Crafting ground-breaking and genre-busting films for over 30 years now, Chinese auteur Zhang Yimou shows no signs of decline with his latest masterpiece, Shadow.
Playing like a twisted Shakespearean drama with royal intrigue, ghostly doppelgangers and maddening betrayals, what’s most bracing about the effort is Zhang’s rigorous visual palette. Typically working in eye-popping flourishes — think House of Flying Daggers (2004), Hero (2002) or especially his landmark debut Red Sorghum (1987) — Shadow is a bland, almost black and white affair. But it’s in color. Allow me to explain.
Utilizing muted black and white colors, as well as a mountain setting drenched in a Biblical rain storm for the entire duration of the film, Zhang allows the neutral colors to sink under our skin before shocking us with buckets of blood in the final two-thirds. The gnarly wounds and bloodletting is that much more poetic compared to the monotone drama that proceeded it.
Balancing out the hyperbolic action is a carefully plotted love triangle between two identical looking men (both portrayed by Chao Deng) and the wife of one of them (Li Sun) as they maneuver to regain the city of Jing, a place they both grew up in.
Hindering their efforts to take back their beloved region is the king (Ryan Zheng), distressed not only by an ever-evolving circle of confidants and warrior generals, but a nagging desire to keep the balance of calm established by Jing’s king (Jun Hu).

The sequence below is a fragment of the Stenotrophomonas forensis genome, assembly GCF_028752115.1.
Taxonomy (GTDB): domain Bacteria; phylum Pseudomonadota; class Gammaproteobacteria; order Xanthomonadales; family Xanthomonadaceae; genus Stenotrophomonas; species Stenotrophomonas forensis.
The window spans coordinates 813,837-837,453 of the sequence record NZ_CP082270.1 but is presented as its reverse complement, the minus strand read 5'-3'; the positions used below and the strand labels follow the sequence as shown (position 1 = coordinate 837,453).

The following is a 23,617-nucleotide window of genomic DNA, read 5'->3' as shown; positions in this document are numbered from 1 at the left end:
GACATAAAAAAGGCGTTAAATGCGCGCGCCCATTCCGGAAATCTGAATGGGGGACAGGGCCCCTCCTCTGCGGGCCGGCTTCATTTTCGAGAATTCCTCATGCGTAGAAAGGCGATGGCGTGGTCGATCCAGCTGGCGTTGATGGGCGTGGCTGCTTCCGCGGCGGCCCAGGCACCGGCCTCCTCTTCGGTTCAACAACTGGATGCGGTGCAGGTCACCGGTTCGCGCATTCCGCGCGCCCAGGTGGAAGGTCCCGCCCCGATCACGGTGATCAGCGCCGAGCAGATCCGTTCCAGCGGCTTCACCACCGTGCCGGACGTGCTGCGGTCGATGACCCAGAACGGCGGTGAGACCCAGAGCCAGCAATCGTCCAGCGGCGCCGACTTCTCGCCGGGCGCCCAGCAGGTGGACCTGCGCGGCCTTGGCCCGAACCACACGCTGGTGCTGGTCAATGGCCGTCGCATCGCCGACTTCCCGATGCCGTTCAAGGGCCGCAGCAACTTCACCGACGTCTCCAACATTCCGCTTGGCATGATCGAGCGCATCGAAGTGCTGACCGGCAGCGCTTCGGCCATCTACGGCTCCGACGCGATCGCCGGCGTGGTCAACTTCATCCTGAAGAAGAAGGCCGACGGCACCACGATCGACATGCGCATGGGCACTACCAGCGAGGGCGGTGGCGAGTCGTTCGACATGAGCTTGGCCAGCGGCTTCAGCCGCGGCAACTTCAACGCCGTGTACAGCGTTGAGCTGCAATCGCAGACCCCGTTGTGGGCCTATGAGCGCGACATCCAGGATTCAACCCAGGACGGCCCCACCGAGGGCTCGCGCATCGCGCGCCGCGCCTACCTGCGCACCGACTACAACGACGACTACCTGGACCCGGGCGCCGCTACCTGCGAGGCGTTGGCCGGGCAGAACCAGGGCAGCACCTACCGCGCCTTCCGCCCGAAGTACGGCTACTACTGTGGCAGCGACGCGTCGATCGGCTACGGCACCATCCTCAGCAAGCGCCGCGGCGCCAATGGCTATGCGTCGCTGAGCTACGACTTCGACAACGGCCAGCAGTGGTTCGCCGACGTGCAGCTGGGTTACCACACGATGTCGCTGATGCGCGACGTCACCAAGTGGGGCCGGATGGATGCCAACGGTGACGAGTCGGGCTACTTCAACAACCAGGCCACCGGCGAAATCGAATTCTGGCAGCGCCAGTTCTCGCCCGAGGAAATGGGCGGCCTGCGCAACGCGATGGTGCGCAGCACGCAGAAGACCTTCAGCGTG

While Zhang takes his time establishing the clearly delineated villains and good guys at first, he maintains a grip that’s both aesthetically and emotionally gripping as Shadow culminates in a wickedly good series of action sequences and triple crosses that clearly signify he’s having a great time co-mingling the delirious with the serious. In one battle sequence, an army invades a city by clamping their metal-shard shields around themselves and bounce through the downhill village streets, slicing anything that gets in their way. Playing like something ripped from the cells of a manga, this type of action is consistent with Zhang’s vision of grand spectacle.
But none of the outlandish would land properly without a core of character sustainability underneath. As the double character, Chao Deng personifies two diverse people with lethal precision, making us believe both men and their choices. As the woman caught in the middle, Li Sun continues Yimou’s tradition of strong women characters facing the consequences of a warring man’s world.
Seemingly lost in the cinematic wilderness for the past few years, even though I seem to be one of the few people who greatly enjoyed his previous film, The Great Wall (2017), it’s not outrageous to claim that with Shadow, Zhang Yimou reclaims his status as master world-builder and flavorful storyteller.
Portions of this review have been previously published as part of my coverage of the 2019 Dallas International Film Festival.
Shadow opens in limited release in the Dallas/Fort Worth area on Friday, May 17.